FEDERATIN OF CENTRAL GOVT PENSIONERS AND ORS Vs. UNION OF INDIA & ORS
HIGH COURT OF DELHI
FEDERATIN OF CENTRAL GOVT PENSIONERS AND ORS
Union of India And Ors
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(1.) Rule DB. With the consent of the learned Counsel for the parties, this writ petition is taken up for final hearing. This writ petition challenges the order of the Central Administrative Tribunal (hereinafter referred to as the "CAT") dated 1st October, 2004 in O.A. 700/2004. It is not in dispute that the impugned order has been pronounced only by Mr. S. A. Singh, Member (Administrative) CAT.
(2.) The issue involved in the present writ petition is the illegality and validity of determination of an issue of which according to the petitioner under Section 2(e) of the Payment of Gratuity Act, 1972, cannot be decided by the learned administrative member of the CAT. Mr. Gupta, the learned Counsel for the petitioner, has submitted that the issue involved in the present writ petition stands settled by the following judgments of the Hon ble Supreme Court on which he has placed reliance:
(a) S.P. Sampath Kumar v. Union of India and Ors.
5. ---That is the reason why at the time of the preliminary hearing of these writ petitions we insisted that every bench of the Administrative Tribunal should consist of one judicial member and one administrative member and there should be no preponderance of administrative members on any bench. Of course, the presence of the administrative member would provide input of practical experience in the functioning of the services and add to the efficiency of the Administrative Tribunal but the legal input would undeniably be more important and sacrificing the legal input or not giving it sufficient weightage would definitely impair the efficacy and effectiveness of the Administrative tribunal as compared to the High Court.---
(b) Amulya Chandra Kalita v. Union of India and Ors.
(3.) Part XIV-A containing Articles 323A and 323B was introduced in the Constitution by the 42nd Amendment Act, 1976. Article 323A enables Parliament to make law providing for the adjudication or trial by Administrative Tribunals of disputes and complaints with respect of recruitment and conditions of service of persons or of any State or of any local or other authority within the territory of India or under the control of the Government of India or of any corporation owned or controlled by the Government. It permits the exclusion of the jurisdiction of all courts except the jurisdiction of this Court under Articles 136 of the Constitution. The Parliament then enacted the Administrative tribunals Act, 1985, providing for the adjudication of such disputes and complaints through the Tribunals established under Section 4 of the said Act. Section 5(1) sets out the constitution of the Tribunal and adds that the jurisdiction, powers and authority of the Tribunals may be exercised by benches thereof . Sub-section (2) of that section next provides that a bench shall consist of one Judicial Member and Administrative Member . No provision to the contrary is shown to us. It is, therefore, statutorily recognized that every bench of the Tribunal must consist of a Judicial Member and an Administrative Member. It is, therefore, obvious that the Administrative Member alone could not have heard and decided the matter.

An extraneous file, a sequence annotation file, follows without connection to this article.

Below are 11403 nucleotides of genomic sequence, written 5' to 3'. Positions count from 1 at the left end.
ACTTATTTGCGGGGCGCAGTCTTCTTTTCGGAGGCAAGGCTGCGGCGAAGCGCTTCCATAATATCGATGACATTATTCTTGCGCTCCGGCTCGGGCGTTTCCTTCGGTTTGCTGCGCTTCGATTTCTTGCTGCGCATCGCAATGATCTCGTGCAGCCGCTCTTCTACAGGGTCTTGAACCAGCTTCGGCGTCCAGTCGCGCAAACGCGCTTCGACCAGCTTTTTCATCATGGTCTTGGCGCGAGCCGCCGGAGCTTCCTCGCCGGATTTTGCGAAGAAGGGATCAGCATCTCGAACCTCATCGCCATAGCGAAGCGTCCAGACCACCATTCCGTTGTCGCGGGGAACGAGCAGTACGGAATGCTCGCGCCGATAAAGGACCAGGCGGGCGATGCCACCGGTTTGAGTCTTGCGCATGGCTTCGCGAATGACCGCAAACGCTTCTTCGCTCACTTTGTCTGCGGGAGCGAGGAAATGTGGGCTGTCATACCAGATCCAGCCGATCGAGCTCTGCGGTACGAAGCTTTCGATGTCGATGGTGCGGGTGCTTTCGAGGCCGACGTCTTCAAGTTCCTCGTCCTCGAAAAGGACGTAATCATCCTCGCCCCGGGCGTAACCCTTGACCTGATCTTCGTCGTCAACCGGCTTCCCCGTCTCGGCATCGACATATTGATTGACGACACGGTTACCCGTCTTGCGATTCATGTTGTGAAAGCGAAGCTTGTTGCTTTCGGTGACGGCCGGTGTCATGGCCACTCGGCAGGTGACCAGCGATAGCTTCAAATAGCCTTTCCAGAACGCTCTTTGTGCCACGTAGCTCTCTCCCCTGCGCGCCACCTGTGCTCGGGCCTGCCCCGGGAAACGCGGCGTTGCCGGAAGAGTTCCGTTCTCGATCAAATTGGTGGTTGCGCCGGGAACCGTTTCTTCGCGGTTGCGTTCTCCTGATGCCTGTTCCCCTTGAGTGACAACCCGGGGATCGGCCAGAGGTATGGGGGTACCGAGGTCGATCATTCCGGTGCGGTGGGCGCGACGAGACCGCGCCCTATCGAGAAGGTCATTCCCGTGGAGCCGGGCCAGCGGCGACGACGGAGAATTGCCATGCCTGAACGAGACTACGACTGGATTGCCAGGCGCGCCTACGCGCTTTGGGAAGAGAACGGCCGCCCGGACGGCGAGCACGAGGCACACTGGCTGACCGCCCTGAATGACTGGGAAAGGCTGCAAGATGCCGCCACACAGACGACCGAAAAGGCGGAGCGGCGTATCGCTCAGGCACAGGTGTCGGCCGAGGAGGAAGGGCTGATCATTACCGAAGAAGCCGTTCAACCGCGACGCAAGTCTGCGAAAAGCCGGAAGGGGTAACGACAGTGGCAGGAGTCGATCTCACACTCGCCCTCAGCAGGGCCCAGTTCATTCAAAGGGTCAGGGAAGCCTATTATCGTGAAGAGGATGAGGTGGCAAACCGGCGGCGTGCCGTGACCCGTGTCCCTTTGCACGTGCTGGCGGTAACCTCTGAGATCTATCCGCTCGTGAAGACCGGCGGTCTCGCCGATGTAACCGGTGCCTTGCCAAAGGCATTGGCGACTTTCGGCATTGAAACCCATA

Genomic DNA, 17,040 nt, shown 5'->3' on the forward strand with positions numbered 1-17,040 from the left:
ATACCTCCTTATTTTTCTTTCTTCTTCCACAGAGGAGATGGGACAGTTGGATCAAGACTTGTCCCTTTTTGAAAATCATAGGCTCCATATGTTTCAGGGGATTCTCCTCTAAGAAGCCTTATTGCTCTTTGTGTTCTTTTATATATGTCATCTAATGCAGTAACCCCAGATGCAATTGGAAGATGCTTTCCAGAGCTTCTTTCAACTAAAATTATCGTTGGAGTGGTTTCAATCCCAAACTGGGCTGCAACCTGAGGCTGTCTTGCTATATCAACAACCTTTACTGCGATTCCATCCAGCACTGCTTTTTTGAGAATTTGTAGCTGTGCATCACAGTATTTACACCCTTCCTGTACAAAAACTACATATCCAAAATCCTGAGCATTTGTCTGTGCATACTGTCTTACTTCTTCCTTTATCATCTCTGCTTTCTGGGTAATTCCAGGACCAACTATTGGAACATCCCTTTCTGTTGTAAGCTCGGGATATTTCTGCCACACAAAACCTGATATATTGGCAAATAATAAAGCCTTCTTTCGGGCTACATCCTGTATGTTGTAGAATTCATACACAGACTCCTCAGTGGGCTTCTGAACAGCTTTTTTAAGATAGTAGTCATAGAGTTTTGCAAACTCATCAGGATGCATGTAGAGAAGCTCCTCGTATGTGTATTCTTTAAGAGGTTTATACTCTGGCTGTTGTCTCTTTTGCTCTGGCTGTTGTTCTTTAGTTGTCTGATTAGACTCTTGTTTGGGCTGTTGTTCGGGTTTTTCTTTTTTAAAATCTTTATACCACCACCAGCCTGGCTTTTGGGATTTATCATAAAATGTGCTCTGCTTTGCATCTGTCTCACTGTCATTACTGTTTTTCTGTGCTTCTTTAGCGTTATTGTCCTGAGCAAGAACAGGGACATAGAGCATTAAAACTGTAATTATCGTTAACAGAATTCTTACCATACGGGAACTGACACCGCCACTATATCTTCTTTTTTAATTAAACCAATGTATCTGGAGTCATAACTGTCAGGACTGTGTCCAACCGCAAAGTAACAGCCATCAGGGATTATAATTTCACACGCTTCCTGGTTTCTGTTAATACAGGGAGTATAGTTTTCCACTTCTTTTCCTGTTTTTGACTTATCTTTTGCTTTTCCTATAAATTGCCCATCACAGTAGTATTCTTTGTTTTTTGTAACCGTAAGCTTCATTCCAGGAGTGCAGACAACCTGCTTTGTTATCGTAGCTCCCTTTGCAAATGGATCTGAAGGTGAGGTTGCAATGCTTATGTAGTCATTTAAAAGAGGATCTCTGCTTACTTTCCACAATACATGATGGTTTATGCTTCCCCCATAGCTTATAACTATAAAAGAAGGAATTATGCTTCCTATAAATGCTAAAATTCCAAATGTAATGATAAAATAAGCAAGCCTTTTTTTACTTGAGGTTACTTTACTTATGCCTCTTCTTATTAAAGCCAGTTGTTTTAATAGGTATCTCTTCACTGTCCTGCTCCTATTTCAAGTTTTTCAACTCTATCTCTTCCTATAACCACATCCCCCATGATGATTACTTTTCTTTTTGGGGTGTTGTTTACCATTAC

(c) L. Chandra Kumar v. Union of India and Ors. :
98. Since we have analysed the issue of the constitutional validity of Section 5(6) of the Act at length, we may now pronounce our opinion on this aspect. Though the vires of the provisions was not in question in Dr. Mahabal Ram case, we believe that the approach adopted in that case, the relevant portion of which has been extracted in the first part of this judgment, is correct since it harmoniously resolves the manner in which Sections 5(2) and 5(6) can operate together. We wish to make it clear that where a question involving the interpretation of a statutory provision or rule in relation to the Constitution arises for the consideration of a Single Member Bench of the Administrative tribunal, the proviso to Section 5(6) will automatically apply consisting of at least two Members, one of whom must be a Judicial Member. This will ensure that questions involving the vires of a statutory provision or rule will never arise for adjudication before a Single Member Bench or a Bench which does not consist of a Judicial Member. So constructed, Section 5(6) will no longer be susceptible to charges of unconstitutionally.
3. The Hon ble Supreme Court has clearly emphasized the need and necessity of having the presence of a Judicial Member particularly, by making reference to part XIVA of the Constitution containing Article 323(a) and (b) of the Constitution. In S.P. Sampath Kumar s case (supra) it was observed that every Bench of the Administrative Tribunal shall consist of one Judicial Member and one Administrative Member and there should be no preponderance of administrative members on any bench.;
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